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Easily disable file encryption

Post image for Easily disable file encryption

by Steve Wiseman on September 26, 2012 · 7 comments

in Network Administrator


This week we have a question from Mark:

“Hi Steve. I have been using Network Administrator for a while now, and I was looking for a way to disable file encryption.

Here is my situation. From time to time we have employees who get adventurous, or are overly paranoid. They decide to encrypt a folder. Then later their account is removed and then the folder is totally inaccessible.

We do use encryption when needed, but we use the much simpler, and safer TrueCrypt

I know exactly what Mike is talking about.

Even more seriously…some versions of windows have a bug that prevents you from accessing encrypted folders after you change your password!

If you right click on any folder in windows, and go to the advanced attributes…you will see an option to encrypt:

Encryption Allowed

Once you check that box, the folder becomes encrypted. Windows Explorer will change the folder text to green so you won’t forget:

Encrypted Folder Turns Green

To disable this feature in Windows you can use the latest version of Network Administrator.

Just pick it from the actions list:

Network Administrator Disable Encryption

Then just point it at the computers you want to disable (or enable) encryption.

Get the free version from here:

Network Administrator Download

If you want to make the change yourself, then go to this registry key (You might need to create it):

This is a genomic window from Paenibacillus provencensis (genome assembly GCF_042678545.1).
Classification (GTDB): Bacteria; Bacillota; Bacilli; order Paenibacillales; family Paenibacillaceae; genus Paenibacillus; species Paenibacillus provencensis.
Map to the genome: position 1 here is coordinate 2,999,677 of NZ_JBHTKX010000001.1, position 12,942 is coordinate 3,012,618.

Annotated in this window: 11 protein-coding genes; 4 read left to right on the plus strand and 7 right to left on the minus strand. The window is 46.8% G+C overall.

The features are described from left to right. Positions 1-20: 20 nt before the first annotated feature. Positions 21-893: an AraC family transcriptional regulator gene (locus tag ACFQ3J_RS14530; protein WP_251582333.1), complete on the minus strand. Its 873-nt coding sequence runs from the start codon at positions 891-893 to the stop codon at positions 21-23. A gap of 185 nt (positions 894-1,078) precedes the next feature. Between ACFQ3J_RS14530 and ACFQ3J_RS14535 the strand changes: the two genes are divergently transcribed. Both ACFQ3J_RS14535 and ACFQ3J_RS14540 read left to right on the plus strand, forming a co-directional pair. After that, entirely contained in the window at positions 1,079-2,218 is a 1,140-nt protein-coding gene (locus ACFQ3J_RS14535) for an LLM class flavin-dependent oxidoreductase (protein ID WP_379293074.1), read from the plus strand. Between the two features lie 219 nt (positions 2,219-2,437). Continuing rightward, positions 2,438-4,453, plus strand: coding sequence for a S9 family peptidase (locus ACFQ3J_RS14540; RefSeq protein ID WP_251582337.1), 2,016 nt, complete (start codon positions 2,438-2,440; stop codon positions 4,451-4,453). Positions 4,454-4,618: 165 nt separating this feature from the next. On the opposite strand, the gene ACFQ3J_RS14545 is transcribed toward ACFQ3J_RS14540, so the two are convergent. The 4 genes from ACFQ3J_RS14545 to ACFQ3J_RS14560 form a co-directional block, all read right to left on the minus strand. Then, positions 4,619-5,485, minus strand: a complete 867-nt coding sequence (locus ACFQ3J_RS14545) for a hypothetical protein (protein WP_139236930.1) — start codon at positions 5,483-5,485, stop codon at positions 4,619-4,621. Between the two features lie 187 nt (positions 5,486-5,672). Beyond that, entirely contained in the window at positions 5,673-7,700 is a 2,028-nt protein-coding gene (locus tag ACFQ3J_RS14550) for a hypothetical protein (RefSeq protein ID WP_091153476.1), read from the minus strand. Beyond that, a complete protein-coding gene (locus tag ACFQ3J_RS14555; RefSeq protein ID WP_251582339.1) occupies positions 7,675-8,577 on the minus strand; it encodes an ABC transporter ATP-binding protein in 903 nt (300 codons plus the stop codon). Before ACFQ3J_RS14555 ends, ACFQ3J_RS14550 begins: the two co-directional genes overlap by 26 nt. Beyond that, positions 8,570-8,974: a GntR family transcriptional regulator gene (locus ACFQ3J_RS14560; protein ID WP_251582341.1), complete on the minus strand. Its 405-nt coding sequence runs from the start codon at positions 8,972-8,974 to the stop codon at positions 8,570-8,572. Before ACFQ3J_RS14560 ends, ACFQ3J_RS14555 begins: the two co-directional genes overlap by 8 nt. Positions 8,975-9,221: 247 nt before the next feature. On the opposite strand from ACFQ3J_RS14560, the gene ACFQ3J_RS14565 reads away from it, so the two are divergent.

Then add a new value called NtfsDisableEncryption and set it to one.

A reboot is required to see the change.

That is all you need to do. After the reboot, the encryption option will be disabled:

Encryption Disabled

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{ 7 comments… read them below or add one }

1 David Chang September 28, 2012 at 10:16 am

Steve this is a great one. I have users that do this all the time. On their laptops.

When you do get locked out of an encrypted folder it is quite a nightmare.

2 Mike Dunkirk September 28, 2012 at 10:28 am

Hi Steve,

What if the user already has encrypted folders. What will happen to those?

3 Steve Wiseman September 28, 2012 at 10:29 am

They will be fine. Any encrypted folders the user still has…will still be accessible.

4 Nancy January 15, 2013 at 8:12 am

I made the mistake of encrypting some photos I scanned and there were hundreds in Alberta at a friends place. I don’t have the Microsoft key for her windows version. Now I’ve got my external harddrive home and can’t open the photos I scanned. I don’t need software for a whole network, only to de-encrypt the files on my external hard drive. What do you recommend I use? Thanks so much!

5 micheal June 21, 2013 at 1:54 pm

export the friends cert and install it on the computer you wish to decrypt.

6 Saad Hanid May 14, 2015 at 7:35 pm

I had encrypted a folder using NTFS encryption on Windows 8. I didn’t backup the encryption certificate and changed the OS to Windows8.1. Now I am not able to access any encrypted data. How can I fix this?

7 Steve Wiseman July 29, 2015 at 12:40 pm

You are out of luck. As far as I know there is no way to recover. Essentially it would be the same as if the data was deleted.

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